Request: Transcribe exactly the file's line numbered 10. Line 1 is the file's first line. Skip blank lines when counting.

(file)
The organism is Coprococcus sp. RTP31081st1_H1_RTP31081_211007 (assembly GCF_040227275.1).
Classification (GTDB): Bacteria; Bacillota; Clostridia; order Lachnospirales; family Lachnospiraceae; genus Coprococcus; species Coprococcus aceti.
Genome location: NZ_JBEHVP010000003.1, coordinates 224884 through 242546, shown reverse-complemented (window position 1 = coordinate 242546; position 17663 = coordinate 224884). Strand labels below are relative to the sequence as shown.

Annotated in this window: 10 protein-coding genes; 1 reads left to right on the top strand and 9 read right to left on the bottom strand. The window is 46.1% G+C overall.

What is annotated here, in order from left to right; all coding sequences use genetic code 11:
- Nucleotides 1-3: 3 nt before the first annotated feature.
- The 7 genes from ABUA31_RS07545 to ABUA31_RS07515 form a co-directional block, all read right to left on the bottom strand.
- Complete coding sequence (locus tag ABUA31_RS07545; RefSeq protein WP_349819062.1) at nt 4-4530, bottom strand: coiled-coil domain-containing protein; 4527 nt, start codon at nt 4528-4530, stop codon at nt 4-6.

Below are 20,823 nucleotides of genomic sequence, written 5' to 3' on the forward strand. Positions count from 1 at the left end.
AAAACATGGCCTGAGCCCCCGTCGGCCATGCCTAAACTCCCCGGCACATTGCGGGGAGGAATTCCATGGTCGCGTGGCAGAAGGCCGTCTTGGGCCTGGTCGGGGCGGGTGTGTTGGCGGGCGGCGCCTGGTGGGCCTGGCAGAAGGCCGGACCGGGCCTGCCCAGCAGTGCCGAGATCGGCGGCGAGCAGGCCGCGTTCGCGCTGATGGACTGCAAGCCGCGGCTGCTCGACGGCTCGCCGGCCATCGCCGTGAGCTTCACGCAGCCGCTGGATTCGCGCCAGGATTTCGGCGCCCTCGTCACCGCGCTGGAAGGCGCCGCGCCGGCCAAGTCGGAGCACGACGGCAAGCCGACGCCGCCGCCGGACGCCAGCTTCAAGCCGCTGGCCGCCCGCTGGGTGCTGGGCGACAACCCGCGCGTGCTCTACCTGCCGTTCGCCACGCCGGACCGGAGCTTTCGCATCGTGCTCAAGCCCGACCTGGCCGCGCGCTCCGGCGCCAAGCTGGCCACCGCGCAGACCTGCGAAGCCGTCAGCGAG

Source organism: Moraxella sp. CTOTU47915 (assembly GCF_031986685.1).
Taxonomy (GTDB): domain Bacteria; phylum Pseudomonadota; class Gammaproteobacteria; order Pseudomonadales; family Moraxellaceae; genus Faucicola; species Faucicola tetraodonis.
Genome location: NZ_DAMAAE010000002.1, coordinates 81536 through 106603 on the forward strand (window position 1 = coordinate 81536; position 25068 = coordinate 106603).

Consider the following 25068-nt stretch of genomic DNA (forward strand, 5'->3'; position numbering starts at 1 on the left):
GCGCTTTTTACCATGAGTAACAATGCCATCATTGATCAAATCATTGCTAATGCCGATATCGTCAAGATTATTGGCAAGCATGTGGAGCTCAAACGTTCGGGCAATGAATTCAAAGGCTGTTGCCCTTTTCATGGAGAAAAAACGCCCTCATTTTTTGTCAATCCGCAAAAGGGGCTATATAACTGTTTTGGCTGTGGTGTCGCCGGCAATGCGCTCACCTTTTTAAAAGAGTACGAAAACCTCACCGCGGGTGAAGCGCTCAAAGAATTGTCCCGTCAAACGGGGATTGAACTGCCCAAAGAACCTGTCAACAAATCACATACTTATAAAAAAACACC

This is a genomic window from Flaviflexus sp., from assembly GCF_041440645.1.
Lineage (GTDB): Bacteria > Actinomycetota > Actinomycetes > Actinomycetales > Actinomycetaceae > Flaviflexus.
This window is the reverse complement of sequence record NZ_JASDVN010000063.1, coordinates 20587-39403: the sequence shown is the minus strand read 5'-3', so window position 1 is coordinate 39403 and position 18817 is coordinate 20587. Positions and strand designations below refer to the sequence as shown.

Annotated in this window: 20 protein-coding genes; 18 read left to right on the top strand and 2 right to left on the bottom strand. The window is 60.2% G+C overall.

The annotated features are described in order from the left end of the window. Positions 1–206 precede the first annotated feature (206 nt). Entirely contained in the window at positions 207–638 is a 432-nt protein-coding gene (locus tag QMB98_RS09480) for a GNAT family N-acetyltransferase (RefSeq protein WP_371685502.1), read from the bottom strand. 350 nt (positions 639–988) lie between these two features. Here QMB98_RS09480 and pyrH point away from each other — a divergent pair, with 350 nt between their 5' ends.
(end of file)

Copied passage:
AAAACATGGCCTGAGCCCCCGTCGGCCATGCCTAAACTCCCCGGCACATTGCGGGGAGGAATTCCATGGTCGCGTGGCAGAAGGCCGTCTTGGGCCTGGTCGGGGCGGGTGTGTTGGCGGGCGGCGCCTGGTGGGCCTGGCAGAAGGCCGGACCGGGCCTGCCCAGCAGTGCCGAGATCGGCGGCGAGCAGGCCGCGTTCGCGCTGATGGACTGCAAGCCGCGGCTGCTCGACGGCTCGCCGGCCATCGCCGTGAGCTTCACGCAGCCGCTGGATTCGCGCCAGGATTTCGGCGCCCTCGTCACCGCGCTGGAAGGCGCCGCGCCGGCCAAGTCGGAGCACGACGGCAAGCCGACGCCGCCGCCGGACGCCAGCTTCAAGCCGCTGGCCGCCCGCTGGGTGCTGGGCGACAACCCGCGCGTGCTCTACCTGCCGTTCGCCACGCCGGACCGGAGCTTTCGCATCGTGCTCAAGCCCGACCTGGCCGCGCGCTCCGGCGCCAAGCTGGCCACCGCGCAGACCTGCGAAGCCGTCAGCGAG